Do You Need a New B2B Website? Your Buyers Think So.
By Benjamin Arp
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Since the late 1990s, people everywhere have been shopping, selling, and purchasing online. The early days of what we now call “ecommerce” were like the Wild West. There were no laws, no rules, and no best practices. Quite a few retail ecommerce ventures got started, raised a lot of money, and failed miserably during this time.
As consumers started to spend more time online, ecommerce technology experienced some significant advances. Content Management Systems (CMS), Shopping Carts, and Payment Gateways all emerged to make it easier to start selling online. However, much of the technology of the early 2000s was geared toward online retailers. Businesses that sold products to other businesses didn’t see a path toward selling online.
Retail ecommerce evolved with a simple purchasing process: browse, add product(s) to cart, and checkout with a credit card. B2B businesses have a different purchasing process—one that is much more complex. A B2B seller may have different price schemes (contract pricing), different shipping methods (Freight vs Small Package), and different payment methods (Net 30 Terms) for different customers.
Technology has since continued to evolve. In the 2010s we started to see large B2B businesses that relied on traditional sales processes (phone calls, catalogs, fax, sales reps) start to build ecommerce websites. These websites were different from the traditional retail ecommerce sites we were used to seeing. The B2B sites were much more sophisticated and provided a personalized user experience for every customer that logs in to the store.
Setting up an ecommerce website for a B2B business is easier today than ever before. There are point-and-click tools that allow you to create a personalized experience for each of your customers. When a shopper logs into the website they see products listed at their contract prices and have a very simple checkout process that allows them to pay with the payment methods they’re accustomed to using.
Many businesses are seeing a gain in efficiency because a customer can now serve themselves and place an order online without the need to interact with their sales representative. That can save time and ensure that the order is put into the system for fulfillment in a timely manner. Compare this with the traditional B2B experience—in which a buyer would call or email the company, wait for a representative to take the order, and then wait even longer for the representative to enter and process their order.
One of the biggest time wasters sabotaging traditional B2B merchants is the time spent on data input. Sales representatives can come to loathe CRM systems, as they have to follow strict protocols and procedures to ensure that each and every activity is logged properly. Then, once they’ve recorded all of their interactions, they have to go through the time-consuming process of building out a purchase order, sales order, quote, or some other variation thereof.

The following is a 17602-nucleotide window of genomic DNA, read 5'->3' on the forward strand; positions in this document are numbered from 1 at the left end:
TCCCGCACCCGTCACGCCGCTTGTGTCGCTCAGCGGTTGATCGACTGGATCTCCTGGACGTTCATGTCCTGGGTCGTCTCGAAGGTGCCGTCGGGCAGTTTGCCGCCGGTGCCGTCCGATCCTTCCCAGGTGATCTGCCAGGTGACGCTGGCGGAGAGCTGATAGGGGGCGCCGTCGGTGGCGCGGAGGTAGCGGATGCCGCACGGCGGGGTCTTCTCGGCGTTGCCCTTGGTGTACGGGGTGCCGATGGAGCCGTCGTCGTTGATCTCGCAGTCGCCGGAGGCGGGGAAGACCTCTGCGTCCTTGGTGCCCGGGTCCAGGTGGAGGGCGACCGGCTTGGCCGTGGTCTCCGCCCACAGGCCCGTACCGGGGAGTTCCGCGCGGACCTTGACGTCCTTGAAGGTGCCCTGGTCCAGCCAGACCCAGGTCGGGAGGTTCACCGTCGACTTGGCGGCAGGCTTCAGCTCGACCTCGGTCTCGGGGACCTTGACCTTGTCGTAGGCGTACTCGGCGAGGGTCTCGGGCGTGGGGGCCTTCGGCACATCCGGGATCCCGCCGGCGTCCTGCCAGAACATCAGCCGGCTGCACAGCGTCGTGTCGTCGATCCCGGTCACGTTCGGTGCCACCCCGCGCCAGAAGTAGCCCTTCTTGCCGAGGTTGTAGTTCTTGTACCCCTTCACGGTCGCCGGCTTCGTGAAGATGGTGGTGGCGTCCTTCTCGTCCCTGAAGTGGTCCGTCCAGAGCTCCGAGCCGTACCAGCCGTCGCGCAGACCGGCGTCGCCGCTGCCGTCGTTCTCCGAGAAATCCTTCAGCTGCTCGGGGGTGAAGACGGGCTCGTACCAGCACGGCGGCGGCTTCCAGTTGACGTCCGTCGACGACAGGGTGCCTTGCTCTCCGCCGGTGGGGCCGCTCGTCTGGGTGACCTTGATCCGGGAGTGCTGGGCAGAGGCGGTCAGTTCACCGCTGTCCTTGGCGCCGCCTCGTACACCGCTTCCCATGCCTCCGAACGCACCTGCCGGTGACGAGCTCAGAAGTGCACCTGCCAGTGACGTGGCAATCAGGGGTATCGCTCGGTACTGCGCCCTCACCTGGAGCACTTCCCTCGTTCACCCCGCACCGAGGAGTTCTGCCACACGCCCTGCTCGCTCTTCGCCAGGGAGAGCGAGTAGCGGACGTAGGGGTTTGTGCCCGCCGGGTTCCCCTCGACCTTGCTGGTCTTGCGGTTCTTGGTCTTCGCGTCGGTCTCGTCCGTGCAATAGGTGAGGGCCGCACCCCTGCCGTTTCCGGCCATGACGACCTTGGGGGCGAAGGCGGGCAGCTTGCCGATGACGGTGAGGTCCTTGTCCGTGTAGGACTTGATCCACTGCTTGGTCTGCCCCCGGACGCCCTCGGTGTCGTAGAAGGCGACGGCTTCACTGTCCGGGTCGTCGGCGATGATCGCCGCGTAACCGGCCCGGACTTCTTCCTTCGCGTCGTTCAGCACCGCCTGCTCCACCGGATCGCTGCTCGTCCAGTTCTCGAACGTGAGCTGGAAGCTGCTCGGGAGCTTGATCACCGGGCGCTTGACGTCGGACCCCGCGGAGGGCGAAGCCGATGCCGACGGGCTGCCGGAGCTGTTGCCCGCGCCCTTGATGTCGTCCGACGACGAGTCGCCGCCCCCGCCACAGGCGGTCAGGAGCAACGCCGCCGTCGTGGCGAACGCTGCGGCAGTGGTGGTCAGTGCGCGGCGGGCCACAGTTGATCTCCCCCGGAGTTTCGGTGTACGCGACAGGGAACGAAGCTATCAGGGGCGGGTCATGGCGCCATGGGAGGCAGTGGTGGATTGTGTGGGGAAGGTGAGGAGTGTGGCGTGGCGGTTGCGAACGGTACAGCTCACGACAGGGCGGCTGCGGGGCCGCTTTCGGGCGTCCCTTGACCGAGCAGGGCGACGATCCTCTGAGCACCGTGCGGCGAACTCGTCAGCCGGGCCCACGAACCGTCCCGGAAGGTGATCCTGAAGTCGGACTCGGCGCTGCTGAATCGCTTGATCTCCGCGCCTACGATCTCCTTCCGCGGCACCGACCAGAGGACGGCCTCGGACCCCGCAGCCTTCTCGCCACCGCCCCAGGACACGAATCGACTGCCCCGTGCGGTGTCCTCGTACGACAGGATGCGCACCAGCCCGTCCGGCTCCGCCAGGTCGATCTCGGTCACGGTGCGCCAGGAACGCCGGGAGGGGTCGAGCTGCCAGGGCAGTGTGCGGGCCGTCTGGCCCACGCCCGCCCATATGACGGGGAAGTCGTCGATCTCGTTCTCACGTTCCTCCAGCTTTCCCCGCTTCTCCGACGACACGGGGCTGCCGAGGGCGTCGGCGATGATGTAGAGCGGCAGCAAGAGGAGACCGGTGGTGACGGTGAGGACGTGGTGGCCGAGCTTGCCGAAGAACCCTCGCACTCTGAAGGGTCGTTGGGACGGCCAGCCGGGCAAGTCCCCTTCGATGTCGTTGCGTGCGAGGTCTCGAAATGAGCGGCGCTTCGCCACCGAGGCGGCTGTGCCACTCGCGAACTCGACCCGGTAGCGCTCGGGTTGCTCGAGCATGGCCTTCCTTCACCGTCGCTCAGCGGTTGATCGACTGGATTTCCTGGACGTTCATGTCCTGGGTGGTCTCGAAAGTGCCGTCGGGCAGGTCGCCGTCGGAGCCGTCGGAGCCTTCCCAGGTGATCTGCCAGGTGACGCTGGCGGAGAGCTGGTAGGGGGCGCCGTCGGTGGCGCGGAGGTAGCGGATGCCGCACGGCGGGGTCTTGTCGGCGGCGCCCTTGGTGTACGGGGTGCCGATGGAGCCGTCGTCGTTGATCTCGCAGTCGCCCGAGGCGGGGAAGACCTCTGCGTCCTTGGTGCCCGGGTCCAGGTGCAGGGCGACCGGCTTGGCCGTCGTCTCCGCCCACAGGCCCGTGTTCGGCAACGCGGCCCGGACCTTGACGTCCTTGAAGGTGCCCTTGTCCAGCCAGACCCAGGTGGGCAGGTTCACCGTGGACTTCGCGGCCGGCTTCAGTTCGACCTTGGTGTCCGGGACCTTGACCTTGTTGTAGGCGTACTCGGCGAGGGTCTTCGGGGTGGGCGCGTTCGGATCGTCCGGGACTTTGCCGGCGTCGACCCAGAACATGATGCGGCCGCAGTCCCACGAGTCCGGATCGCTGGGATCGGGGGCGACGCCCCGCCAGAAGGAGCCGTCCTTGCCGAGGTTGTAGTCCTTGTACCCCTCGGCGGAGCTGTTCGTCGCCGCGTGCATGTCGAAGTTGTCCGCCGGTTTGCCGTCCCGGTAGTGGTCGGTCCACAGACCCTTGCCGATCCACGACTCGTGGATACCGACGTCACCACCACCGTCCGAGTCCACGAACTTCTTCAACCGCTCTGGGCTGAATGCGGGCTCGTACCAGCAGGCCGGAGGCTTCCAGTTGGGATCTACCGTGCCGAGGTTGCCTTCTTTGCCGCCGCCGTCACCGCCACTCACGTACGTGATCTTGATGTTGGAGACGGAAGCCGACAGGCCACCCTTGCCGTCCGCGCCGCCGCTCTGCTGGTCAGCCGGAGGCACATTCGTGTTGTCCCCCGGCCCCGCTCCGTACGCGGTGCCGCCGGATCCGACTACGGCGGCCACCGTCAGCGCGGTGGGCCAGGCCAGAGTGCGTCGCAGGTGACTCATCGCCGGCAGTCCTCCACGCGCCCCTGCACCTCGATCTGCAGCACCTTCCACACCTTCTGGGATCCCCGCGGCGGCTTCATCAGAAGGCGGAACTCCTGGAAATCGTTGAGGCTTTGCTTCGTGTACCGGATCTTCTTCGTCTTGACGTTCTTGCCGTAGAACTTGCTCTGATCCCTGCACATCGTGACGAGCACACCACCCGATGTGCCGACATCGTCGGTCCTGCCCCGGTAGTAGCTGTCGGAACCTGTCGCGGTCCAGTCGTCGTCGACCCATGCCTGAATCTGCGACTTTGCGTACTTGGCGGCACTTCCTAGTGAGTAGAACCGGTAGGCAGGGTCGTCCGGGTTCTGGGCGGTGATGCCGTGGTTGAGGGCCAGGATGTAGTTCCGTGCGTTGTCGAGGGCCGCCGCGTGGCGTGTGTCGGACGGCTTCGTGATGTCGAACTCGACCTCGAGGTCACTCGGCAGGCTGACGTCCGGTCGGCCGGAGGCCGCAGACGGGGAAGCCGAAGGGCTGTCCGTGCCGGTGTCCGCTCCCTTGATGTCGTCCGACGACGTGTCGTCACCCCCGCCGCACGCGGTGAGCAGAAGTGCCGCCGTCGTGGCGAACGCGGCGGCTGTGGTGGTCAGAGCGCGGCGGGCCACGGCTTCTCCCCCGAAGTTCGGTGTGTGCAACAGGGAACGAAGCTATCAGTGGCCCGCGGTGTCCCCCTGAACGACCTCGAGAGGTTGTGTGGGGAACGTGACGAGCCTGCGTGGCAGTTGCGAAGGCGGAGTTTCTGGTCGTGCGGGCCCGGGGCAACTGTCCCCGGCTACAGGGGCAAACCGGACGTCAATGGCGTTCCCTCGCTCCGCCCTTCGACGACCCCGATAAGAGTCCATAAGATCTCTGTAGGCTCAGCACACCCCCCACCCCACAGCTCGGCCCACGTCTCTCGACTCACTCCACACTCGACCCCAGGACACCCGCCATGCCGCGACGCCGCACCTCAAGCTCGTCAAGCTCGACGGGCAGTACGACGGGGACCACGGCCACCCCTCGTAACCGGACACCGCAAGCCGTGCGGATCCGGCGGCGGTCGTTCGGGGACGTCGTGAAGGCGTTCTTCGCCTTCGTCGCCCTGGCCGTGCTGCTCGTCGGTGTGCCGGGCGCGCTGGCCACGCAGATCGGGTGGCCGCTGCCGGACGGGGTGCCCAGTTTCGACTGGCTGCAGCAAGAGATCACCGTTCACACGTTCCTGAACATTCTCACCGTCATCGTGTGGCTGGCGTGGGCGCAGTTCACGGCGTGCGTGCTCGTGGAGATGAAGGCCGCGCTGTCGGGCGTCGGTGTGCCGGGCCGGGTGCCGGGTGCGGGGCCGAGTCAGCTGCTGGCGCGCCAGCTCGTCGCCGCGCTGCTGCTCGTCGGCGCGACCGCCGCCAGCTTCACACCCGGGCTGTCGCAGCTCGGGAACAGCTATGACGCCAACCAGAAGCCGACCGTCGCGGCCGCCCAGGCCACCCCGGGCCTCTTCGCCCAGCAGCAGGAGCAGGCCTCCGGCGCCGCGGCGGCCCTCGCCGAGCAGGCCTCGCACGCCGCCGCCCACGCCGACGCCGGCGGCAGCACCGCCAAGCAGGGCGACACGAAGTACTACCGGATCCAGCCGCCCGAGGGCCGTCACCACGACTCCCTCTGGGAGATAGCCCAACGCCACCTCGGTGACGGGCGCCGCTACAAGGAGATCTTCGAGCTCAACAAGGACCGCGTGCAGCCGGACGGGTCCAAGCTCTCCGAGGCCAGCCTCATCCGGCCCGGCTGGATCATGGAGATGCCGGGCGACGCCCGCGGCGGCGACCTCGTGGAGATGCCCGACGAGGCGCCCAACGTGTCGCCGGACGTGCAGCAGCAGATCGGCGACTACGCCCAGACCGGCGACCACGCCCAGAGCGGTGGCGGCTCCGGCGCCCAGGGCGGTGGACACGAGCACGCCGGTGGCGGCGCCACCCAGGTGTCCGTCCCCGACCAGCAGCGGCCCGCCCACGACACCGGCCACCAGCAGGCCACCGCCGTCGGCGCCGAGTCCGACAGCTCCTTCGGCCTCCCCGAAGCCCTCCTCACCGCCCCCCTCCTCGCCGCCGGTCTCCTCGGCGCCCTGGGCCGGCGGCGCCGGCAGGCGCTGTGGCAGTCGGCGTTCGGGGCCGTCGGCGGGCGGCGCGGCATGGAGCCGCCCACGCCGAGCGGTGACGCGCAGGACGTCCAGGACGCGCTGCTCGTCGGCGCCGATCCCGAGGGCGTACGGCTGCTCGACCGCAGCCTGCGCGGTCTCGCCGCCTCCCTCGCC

Since this data entry process is manual there is a delay between when the organization receives the purchase order (when it hits the email inbox of the representative) and when the order is actually placed into your system for fulfillment (when the representative gets around to entering all of the details). During normal business hours this delay may only be a few minutes. But what about after hours? Or what about when your representative is on vacation or out sick?
One of the great advantages of having a B2B ecommerce website is that it almost completely removes the latency between the customer placing an order and your fulfillment systems receiving it. Web services and APIs allow modern systems to communicate information automatically and without human interaction. That means that, when your customer places an order on your website, it can automatically be pushed into your back-office systems for accounting and fulfillment.
This talk of automation can make even the most valuable of salespeople afraid that they might lose their job. However, the companies that have seen the greatest success embracing digital commerce are those that treat their ecommerce website as a new asset that the sales team can leverage.
In sales the two most valuable activities that a representative can do are acquiring new customers and adding additional value for existing customers. The lowest value activities that sales representatives can do are order-taking (the customer having already decided what they want) and manual data entry. Many sales leaders wonder how they can get their team to stop focusing on order-taking and data entry so that they can focus on the high value activities of customer acquisition and account expansion.
Ecommerce offers an easy answer. Sales leaders can maintain the commission structure for sales representatives when their accounts buy online. This will incentivize representatives to help train customers on how to buy on the website. Once customers have adopted the website, sales representatives will have all of the time that they used to spend taking orders and entering data to acquire new customers and expand their relationships with existing accounts.
B2B organizations that embrace ecommerce and refocus their sales teams toward revenue-generating activities will have a significant advantage over their competition that continues “business as usual.”
Ready to start exploring ecommerce for your B2B business? Check out our free guide on launching a wholesale ecommerce site.
Benjamin Arp is a Miva Sales Engineer focused on driving ecommerce growth. He’s helped hundreds of ecommerce merchants develop their growth strategy, evaluate existing systems, and create plans to grow sales. In addition to working with merchants one-on-one, he is a regular contributor to the Miva blog and hosts webinars on a variety of ecommerce topics.